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Monday 1 June, 2015
On the eve of the 9th Annual Commemorative Service honouring Aboriginal and Torres Strait Islander Servicemen and Servicewomen, as a proud Bundjalung man, a proud descendant of the Torres Strait Islands and a proud Australian and Australian soldier, I consider myself a very blessed individual.
As an Indigenous Australian Soldier I have had the honour of serving our country continuously as part of the Australian Defence Force (ARMY) in the Royal Regiment of Australian Artillery for over 40 years.
This year I feel particularly proud as it signifies the 100th Anniversary of the landing at Gallipoli, where on the 25th of April this year, we all – as one Australia – together with others from all over the world – paused, reflected and remembered the personal sacrifice of so many who went before us.
Tomorrow (29 May) we recognise and honour our Aboriginal and Torres Strait Islander people, who have proudly represented Australia and their Warrior Spirit; those who left their tribes, their communities and their families – synonymous and ‘as one’ with the Anzac Spirit.
These warriors, who in the past and who still today continue to serve with honour and pride, through representation in conflicts, campaigns and peacekeeping operations both pre and post Gallipoli; stood and fought side by side with their mates and comrades in the defence of our nation – whenever and wherever needed, both in Australia and overseas – they went and continue to go.
In my current appointment as the Australian Defence Force Senior Indigenous Recruitment Officer, it is wonderful to see the numbers of young Aboriginal and Torres Strait Islander servicemen and servicewomen continuing to increase across the Navy, Army and Air Force; and that more and more of our young people are finding full-time, challenging, yet rewarding careers in both the Australian Defence Force and the Australian Public Service.
From a personal perspective it reminds me of the tremendous sacrifice made by members of my own family. My grandfather, my grandfather’s brother and my grandfather’s brother-in-law (my grandmother’s brother) all served in World War 1. My grandfather again served in World War 2, along with three of his sons – one of whom was my father. The eldest son, my Uncle Vince – rests in peace, alongside so many of his mates, on the battlefields of North Africa.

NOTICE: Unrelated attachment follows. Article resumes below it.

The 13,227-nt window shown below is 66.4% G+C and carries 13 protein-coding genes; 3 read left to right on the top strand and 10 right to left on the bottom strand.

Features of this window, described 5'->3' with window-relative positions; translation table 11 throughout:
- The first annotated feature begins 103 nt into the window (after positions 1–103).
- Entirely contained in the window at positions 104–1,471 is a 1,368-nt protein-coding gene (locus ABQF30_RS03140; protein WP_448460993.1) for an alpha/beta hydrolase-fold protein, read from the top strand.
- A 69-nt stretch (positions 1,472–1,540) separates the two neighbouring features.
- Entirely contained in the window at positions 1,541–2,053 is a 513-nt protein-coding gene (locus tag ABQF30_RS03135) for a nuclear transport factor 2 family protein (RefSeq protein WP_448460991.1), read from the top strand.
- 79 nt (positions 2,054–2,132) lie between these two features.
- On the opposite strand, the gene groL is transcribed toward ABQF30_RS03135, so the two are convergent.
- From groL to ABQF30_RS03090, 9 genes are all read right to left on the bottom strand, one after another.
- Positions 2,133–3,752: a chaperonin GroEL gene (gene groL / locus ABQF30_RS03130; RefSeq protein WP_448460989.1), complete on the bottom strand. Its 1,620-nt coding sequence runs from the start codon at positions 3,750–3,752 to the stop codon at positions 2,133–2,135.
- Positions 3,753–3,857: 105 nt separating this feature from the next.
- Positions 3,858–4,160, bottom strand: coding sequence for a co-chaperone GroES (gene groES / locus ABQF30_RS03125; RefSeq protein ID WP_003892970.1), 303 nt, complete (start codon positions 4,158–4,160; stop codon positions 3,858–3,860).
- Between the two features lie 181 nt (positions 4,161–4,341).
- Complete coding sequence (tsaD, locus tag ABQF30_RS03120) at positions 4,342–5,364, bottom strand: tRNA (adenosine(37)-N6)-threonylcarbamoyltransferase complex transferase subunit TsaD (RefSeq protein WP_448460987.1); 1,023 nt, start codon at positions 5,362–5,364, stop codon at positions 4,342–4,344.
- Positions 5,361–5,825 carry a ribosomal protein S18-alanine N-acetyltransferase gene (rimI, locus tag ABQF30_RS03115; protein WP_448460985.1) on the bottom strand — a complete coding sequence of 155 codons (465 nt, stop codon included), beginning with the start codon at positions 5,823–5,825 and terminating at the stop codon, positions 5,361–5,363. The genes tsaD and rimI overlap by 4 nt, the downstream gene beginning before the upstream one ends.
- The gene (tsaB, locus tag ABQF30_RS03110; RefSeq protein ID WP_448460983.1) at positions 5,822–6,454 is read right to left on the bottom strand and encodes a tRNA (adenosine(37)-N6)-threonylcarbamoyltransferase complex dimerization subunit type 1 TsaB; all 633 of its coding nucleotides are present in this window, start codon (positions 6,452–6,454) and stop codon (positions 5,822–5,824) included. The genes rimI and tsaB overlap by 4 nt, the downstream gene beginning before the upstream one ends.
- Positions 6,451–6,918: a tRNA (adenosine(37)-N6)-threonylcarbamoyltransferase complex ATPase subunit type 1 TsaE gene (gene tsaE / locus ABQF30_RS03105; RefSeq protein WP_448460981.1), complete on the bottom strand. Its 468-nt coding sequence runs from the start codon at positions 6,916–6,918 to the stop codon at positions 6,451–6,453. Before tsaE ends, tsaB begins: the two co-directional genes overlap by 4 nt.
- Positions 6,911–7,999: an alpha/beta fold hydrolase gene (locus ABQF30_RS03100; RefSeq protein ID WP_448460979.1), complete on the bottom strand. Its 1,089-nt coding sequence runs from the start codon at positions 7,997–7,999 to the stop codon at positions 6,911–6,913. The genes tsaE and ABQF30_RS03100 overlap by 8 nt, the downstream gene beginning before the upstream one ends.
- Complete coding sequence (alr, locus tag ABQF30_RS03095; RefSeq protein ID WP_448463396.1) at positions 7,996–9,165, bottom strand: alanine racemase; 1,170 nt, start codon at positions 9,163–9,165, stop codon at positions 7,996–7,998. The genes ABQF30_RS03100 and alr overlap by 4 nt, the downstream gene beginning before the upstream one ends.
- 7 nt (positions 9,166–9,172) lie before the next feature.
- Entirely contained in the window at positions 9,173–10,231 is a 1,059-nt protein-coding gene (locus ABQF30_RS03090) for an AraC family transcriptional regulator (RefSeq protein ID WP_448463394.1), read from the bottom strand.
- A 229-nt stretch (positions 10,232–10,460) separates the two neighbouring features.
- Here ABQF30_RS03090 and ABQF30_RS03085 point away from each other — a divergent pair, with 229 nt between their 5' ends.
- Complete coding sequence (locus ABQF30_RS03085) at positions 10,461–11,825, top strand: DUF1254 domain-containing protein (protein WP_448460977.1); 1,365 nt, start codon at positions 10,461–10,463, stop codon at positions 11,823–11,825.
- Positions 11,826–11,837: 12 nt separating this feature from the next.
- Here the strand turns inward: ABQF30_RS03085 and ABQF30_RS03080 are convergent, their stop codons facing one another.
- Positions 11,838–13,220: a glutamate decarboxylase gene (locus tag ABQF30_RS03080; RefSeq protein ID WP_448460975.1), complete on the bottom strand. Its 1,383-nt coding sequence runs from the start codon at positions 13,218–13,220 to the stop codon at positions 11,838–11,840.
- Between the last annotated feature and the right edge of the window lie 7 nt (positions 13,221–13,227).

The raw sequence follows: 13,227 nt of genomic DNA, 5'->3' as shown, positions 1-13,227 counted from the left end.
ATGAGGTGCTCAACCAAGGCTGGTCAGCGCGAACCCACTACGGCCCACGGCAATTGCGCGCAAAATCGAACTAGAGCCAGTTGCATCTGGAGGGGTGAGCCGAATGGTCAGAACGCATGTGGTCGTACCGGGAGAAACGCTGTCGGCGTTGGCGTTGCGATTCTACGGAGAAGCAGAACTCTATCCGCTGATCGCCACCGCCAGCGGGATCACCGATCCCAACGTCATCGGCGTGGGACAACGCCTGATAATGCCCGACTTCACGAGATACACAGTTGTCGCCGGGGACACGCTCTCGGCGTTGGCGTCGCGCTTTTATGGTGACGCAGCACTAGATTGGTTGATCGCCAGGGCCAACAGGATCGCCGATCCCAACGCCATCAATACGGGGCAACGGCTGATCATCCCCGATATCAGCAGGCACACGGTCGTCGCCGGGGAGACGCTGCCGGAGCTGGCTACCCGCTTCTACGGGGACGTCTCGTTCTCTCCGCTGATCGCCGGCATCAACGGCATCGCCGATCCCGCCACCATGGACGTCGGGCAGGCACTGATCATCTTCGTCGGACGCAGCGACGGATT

During my career, a privilege for me was to serve as the Regimental Sergeant Major of the 8th/12th Medium Regiment – Royal Regiment of Australian Artillery and wear the very same Unit Colour Patch worn by my father when he served in his unit; the Royal Australian Garrison Artillery, World War 2.
Two of my brothers have also served in the Army. Now retired, today they use their military skills to train young Aboriginal and Torres Strait Islander youth and non-Indigenous youth in the values and ethos our forefathers learned serving in Australia’s Defence Force.
Today my eldest daughter Letitia, works as a Senior Executive Officer in the Department of Veterans’ Affairs, rehabilitating and caring for those servicemen and servicewomen who have been broken while so proudly serving in the defence of our country. This makes me extremely proud.
Our Warrior Spirit, as one with the Anzac Spirit, is very much alive and well. Our young people are following in the footsteps of proud Aboriginal and Torres Strait Islander Uncles and Aunties who have gone before them including Uncle Lenny Waters; Uncle Reginald Saunders; Aunty Kath Walker; Uncle Eddie Albert and so many more, who like them, were determined to make a difference.
It is my role and I believe the role of all our Elders in our Communities, to continue to support and encourage our young people as they develop their Warrior Spirit – and to ensure that as they do this, we keep them safe, smart and strong.